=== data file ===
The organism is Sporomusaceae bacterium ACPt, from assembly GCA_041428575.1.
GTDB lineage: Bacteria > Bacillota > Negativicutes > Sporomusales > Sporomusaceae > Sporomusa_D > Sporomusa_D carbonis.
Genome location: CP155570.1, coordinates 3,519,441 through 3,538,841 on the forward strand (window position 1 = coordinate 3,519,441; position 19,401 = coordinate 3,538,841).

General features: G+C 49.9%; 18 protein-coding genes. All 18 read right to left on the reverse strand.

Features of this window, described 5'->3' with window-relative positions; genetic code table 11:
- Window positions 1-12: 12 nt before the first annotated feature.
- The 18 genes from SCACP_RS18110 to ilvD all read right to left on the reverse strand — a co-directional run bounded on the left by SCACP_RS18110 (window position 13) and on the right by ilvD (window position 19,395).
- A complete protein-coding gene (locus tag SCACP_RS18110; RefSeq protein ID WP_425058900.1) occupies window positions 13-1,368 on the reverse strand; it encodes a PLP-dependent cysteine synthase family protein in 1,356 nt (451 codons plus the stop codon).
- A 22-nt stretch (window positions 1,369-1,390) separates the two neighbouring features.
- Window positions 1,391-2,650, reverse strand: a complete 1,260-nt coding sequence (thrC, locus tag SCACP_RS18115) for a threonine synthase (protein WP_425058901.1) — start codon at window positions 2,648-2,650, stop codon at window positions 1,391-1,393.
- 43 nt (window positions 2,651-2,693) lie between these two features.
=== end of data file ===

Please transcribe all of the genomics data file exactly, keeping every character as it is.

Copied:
The organism is Sporomusaceae bacterium ACPt, from assembly GCA_041428575.1.
GTDB lineage: Bacteria > Bacillota > Negativicutes > Sporomusales > Sporomusaceae > Sporomusa_D > Sporomusa_D carbonis.
Genome location: CP155570.1, coordinates 3,519,441 through 3,538,841 on the forward strand (window position 1 = coordinate 3,519,441; position 19,401 = coordinate 3,538,841).

General features: G+C 49.9%; 18 protein-coding genes. All 18 read right to left on the reverse strand.

Features of this window, described 5'->3' with window-relative positions; genetic code table 11:
- Window positions 1-12: 12 nt before the first annotated feature.
- The 18 genes from SCACP_RS18110 to ilvD all read right to left on the reverse strand — a co-directional run bounded on the left by SCACP_RS18110 (window position 13) and on the right by ilvD (window position 19,395).
- A complete protein-coding gene (locus tag SCACP_RS18110; RefSeq protein ID WP_425058900.1) occupies window positions 13-1,368 on the reverse strand; it encodes a PLP-dependent cysteine synthase family protein in 1,356 nt (451 codons plus the stop codon).
- A 22-nt stretch (window positions 1,369-1,390) separates the two neighbouring features.
- Window positions 1,391-2,650, reverse strand: a complete 1,260-nt coding sequence (thrC, locus tag SCACP_RS18115) for a threonine synthase (protein WP_425058901.1) — start codon at window positions 2,648-2,650, stop codon at window positions 1,391-1,393.
- 43 nt (window positions 2,651-2,693) lie between these two features.